Good Minds Suggest—Fannie Flagg's Favorite Books About Female Heroes

November, 2013
Fannie Flagg "Good heavens, I'm nervous just getting on the freeway," says author Fannie Flagg. "Imagine the courage the very first women settlers must have had. First, to travel across the ocean to an unknown land and then later to cross the country in covered wagons and help settle the West!" Flagg may have her reticent moments, but the best-selling novelist writes about plenty of courageous and independent American women in books like Fried Green Tomatoes at the Whistle Stop Café (1987) and Daisy Fay and the Miracle Man (1983). Out this month is The All-Girl Filling Station's Last Reunion, a comic mystery full of Flagg's trademark heartfelt sass. In it she tells the story of a 59-year-old Alabama woman who goes on a journey into the past, uncovering stories about a mother who was part of a female flying squadron in World War II. Here, Flagg shares her favorite strong literary heroines.

Little Women by Louisa May Alcott
"My very first strong American literary heroine was Jo March. I also loved the quiet courage of Marmee, who held her family together during the Civil War. This book shows how American women survived in wartime."


Gone With the Wind by Margaret Mitchell
"Fighting to survive on the other side of the Civil War was the unforgettable Miss Scarlett O'Hara, the very first Steel Magnolia. I suspect that if Scarlett had been born in modern times, as smart and resourceful as she was, she would be CEO of her own company."


Nancy Drew and The Secret of the Old Clock by Carolyn Keene
"As a child, I read all of the Nancy Drew books and wanted to be just like her. She was curious and brave, and how I admired that little blue convertible sedan she drove. As a secret tribute to Nancy, a little blue sedan sits on the cover of my new book."


A Tree Grows in Brooklyn by Betty Smith
"This book shows us a different kind of courage. Who can ever forget young Francie Nolan as she fights her background of poverty but never gives up her quest for a college education. Francie loved books so much. I'd like to think she grew up to become an executive director with a large publishing house."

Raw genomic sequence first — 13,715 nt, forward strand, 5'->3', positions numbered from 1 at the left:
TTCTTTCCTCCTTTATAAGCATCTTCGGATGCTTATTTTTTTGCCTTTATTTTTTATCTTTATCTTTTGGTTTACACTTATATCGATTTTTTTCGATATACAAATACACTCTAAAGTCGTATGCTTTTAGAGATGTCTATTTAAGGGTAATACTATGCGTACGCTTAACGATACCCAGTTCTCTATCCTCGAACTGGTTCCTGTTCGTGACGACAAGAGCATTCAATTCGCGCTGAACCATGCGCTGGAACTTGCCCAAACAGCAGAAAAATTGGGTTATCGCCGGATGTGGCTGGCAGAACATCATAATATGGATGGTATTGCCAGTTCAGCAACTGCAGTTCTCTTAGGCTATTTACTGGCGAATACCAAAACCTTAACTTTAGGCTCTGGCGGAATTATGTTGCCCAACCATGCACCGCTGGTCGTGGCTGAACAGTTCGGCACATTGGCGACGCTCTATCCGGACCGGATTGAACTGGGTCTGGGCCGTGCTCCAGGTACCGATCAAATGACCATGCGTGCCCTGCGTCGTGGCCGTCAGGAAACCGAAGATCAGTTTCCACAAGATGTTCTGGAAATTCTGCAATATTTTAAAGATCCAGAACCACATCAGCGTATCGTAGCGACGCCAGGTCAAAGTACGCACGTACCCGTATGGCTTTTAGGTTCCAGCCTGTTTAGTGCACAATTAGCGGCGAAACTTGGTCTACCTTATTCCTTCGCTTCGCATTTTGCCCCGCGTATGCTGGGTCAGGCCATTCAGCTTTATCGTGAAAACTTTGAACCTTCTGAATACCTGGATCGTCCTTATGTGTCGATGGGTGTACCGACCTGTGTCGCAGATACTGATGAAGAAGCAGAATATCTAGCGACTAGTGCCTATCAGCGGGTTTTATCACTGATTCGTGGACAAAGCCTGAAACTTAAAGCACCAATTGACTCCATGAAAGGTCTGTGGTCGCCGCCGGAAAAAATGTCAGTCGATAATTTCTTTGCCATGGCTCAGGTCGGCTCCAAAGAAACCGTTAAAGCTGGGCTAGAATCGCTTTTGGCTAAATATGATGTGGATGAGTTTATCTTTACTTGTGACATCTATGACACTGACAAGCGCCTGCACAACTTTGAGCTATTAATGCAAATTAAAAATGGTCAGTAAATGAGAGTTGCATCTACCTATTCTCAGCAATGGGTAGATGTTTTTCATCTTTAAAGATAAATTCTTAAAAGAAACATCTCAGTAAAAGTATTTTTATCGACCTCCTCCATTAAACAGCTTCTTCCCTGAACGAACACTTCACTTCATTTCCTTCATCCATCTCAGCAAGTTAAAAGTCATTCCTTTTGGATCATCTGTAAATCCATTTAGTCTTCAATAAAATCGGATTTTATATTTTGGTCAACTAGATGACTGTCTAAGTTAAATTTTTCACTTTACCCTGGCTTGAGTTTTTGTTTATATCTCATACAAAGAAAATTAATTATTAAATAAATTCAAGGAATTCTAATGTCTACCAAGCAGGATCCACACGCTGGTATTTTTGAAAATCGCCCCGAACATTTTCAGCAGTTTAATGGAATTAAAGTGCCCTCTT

A Woman of Independent Means by Elizabeth Forsythe Hailey
"It seems to me that Texas has always had more than its share of strong, independent women: Ma Ferguson, Ann Richards, Barbara Jordan, Kay Bailey Hutchison, etc., etc. And in this novel the main character, Bess Steed Garner, a Texan, is no exception. I admired her courage and was inspired by the way she handled adversity with such grace."


Comments Showing 1-32 of 32 (32 new)

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message 1: by Rachael (new)

Rachael Wait, what? Gone With the Wind by L. Frank Baum?


message 2: by Gina (new)

Gina Boyd Rachael wrote: "Wait, what? Gone With the Wind by L. Frank Baum?"

Oops. Someone's face is red!


message 3: by Laurie (new)

Laurie So, i am thinking only a non-reader would make that mistake. Please fix it.


message 4: by Carrie (new)

Carrie Rachael wrote: "Wait, what? Gone With the Wind by L. Frank Baum?"

Hah. Glad I'm not the only one who did a double take on on that!


message 5: by Leslie (new)

Leslie Adams No mistake, Laurie. Look at "View Book"--it even gives Margaret Mitchell credit, saying it's set against the "backdrop of Margaret Mitchell's epic love story." It's probably a fantasy rewrite or something.